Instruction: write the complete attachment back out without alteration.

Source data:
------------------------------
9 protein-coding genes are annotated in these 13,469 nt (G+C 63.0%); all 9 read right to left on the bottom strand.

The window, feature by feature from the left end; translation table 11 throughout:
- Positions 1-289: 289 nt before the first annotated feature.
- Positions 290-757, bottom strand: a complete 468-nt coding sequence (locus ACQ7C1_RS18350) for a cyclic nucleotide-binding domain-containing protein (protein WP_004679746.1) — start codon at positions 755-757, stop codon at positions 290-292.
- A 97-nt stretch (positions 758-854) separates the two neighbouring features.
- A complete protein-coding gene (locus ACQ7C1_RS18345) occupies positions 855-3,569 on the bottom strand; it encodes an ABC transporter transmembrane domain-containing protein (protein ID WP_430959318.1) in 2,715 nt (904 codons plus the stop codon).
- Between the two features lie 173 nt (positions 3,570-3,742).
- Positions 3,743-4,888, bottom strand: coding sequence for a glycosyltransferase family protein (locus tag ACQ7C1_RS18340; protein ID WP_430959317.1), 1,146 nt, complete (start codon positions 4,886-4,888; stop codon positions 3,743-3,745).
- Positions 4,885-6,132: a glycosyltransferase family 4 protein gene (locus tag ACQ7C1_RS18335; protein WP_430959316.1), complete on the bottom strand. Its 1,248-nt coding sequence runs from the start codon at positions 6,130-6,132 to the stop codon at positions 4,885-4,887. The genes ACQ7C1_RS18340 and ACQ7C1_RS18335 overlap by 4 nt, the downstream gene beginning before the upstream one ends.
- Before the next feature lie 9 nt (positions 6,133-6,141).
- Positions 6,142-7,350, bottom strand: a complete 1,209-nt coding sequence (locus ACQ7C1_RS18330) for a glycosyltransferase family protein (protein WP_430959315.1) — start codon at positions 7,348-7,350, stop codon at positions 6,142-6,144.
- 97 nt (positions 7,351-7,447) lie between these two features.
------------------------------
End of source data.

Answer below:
9 protein-coding genes are annotated in these 13,469 nt (G+C 63.0%); all 9 read right to left on the bottom strand.

The window, feature by feature from the left end; translation table 11 throughout:
- Positions 1-289: 289 nt before the first annotated feature.
- Positions 290-757, bottom strand: a complete 468-nt coding sequence (locus ACQ7C1_RS18350) for a cyclic nucleotide-binding domain-containing protein (protein WP_004679746.1) — start codon at positions 755-757, stop codon at positions 290-292.
- A 97-nt stretch (positions 758-854) separates the two neighbouring features.
- A complete protein-coding gene (locus ACQ7C1_RS18345) occupies positions 855-3,569 on the bottom strand; it encodes an ABC transporter transmembrane domain-containing protein (protein ID WP_430959318.1) in 2,715 nt (904 codons plus the stop codon).
- Between the two features lie 173 nt (positions 3,570-3,742).
- Positions 3,743-4,888, bottom strand: coding sequence for a glycosyltransferase family protein (locus tag ACQ7C1_RS18340; protein ID WP_430959317.1), 1,146 nt, complete (start codon positions 4,886-4,888; stop codon positions 3,743-3,745).
- Positions 4,885-6,132: a glycosyltransferase family 4 protein gene (locus tag ACQ7C1_RS18335; protein WP_430959316.1), complete on the bottom strand. Its 1,248-nt coding sequence runs from the start codon at positions 6,130-6,132 to the stop codon at positions 4,885-4,887. The genes ACQ7C1_RS18340 and ACQ7C1_RS18335 overlap by 4 nt, the downstream gene beginning before the upstream one ends.
- Before the next feature lie 9 nt (positions 6,133-6,141).
- Positions 6,142-7,350, bottom strand: a complete 1,209-nt coding sequence (locus ACQ7C1_RS18330) for a glycosyltransferase family protein (protein WP_430959315.1) — start codon at positions 7,348-7,350, stop codon at positions 6,142-6,144.
- 97 nt (positions 7,351-7,447) lie between these two features.